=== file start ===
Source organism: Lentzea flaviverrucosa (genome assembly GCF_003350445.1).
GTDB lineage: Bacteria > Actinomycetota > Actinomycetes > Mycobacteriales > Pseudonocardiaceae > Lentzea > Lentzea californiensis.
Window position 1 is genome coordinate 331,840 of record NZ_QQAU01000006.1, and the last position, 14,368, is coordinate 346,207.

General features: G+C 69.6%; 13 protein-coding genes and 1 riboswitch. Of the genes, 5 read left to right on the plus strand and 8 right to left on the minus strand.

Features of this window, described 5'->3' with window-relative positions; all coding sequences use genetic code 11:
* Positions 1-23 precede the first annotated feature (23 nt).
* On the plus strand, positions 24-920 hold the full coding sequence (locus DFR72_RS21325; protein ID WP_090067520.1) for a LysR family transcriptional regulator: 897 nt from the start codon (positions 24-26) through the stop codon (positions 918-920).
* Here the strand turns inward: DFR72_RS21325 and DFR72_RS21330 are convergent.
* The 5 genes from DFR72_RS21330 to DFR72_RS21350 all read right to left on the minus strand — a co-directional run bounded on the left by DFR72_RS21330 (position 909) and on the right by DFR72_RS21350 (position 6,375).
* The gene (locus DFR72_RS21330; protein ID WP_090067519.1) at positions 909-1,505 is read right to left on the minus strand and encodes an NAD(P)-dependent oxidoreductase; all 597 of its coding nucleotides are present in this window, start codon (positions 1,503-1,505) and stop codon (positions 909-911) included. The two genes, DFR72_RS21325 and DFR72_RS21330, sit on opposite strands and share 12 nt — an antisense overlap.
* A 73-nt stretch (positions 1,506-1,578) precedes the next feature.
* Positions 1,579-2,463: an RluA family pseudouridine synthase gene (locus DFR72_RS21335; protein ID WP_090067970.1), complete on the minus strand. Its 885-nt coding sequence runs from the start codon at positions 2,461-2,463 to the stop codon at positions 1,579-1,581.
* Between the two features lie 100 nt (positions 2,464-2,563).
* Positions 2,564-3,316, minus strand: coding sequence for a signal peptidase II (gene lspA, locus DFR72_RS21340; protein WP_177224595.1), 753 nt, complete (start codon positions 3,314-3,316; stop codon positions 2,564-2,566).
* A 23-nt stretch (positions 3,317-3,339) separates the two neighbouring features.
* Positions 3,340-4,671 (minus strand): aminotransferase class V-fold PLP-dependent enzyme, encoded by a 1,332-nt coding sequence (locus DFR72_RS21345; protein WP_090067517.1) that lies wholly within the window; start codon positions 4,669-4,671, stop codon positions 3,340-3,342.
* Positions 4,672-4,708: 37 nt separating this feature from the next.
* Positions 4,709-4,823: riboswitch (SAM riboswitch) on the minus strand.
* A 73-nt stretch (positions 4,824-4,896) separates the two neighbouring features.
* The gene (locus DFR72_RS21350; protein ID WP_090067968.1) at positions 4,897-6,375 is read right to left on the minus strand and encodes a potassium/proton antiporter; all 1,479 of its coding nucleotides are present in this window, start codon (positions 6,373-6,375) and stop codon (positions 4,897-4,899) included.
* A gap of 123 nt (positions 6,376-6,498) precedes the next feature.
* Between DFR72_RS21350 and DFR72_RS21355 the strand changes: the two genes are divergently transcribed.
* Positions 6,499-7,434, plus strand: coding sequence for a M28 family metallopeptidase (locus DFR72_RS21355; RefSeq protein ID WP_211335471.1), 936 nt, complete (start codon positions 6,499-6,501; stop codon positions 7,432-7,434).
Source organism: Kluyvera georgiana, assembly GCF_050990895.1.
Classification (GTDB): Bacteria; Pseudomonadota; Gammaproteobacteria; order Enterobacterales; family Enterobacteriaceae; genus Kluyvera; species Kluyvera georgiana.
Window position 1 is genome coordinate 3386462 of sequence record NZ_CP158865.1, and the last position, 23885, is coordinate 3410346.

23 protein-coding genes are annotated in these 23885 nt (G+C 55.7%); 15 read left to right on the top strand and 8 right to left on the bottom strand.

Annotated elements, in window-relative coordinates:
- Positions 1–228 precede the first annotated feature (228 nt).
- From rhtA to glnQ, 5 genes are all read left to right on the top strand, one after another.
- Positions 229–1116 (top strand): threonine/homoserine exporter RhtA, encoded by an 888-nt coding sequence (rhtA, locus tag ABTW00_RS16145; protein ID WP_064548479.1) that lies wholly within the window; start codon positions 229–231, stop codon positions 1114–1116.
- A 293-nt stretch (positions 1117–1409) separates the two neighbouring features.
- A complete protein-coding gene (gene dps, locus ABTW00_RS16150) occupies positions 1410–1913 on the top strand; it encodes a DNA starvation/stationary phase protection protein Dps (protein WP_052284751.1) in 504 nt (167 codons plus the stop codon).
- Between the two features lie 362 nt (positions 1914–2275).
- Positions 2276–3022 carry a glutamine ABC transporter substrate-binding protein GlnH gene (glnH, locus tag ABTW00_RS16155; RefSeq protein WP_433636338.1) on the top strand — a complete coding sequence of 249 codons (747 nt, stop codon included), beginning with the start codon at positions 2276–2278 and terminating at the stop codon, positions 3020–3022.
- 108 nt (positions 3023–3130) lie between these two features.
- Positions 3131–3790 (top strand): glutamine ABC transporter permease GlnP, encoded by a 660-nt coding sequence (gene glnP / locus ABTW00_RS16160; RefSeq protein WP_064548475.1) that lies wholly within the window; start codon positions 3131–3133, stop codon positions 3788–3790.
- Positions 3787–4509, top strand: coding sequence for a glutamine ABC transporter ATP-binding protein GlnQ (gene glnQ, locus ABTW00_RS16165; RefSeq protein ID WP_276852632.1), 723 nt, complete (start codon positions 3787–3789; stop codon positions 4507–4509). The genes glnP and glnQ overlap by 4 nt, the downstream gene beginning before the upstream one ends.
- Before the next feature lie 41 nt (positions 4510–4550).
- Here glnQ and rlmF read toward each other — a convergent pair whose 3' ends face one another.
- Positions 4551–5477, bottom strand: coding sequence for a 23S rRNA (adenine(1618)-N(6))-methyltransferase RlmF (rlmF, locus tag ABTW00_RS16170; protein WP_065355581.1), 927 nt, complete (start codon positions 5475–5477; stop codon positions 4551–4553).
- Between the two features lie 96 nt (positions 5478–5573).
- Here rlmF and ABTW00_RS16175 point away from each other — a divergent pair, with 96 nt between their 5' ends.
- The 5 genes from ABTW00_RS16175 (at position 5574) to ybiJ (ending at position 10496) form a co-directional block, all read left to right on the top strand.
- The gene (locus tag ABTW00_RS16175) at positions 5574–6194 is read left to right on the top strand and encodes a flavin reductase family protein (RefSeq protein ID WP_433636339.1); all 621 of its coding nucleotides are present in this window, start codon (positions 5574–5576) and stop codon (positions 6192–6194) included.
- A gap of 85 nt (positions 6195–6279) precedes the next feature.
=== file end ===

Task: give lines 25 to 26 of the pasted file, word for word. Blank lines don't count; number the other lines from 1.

Classification (GTDB): Bacteria; Pseudomonadota; Gammaproteobacteria; order Enterobacterales; family Enterobacteriaceae; genus Kluyvera; species Kluyvera georgiana.
Window position 1 is genome coordinate 3386462 of sequence record NZ_CP158865.1, and the last position, 23885, is coordinate 3410346.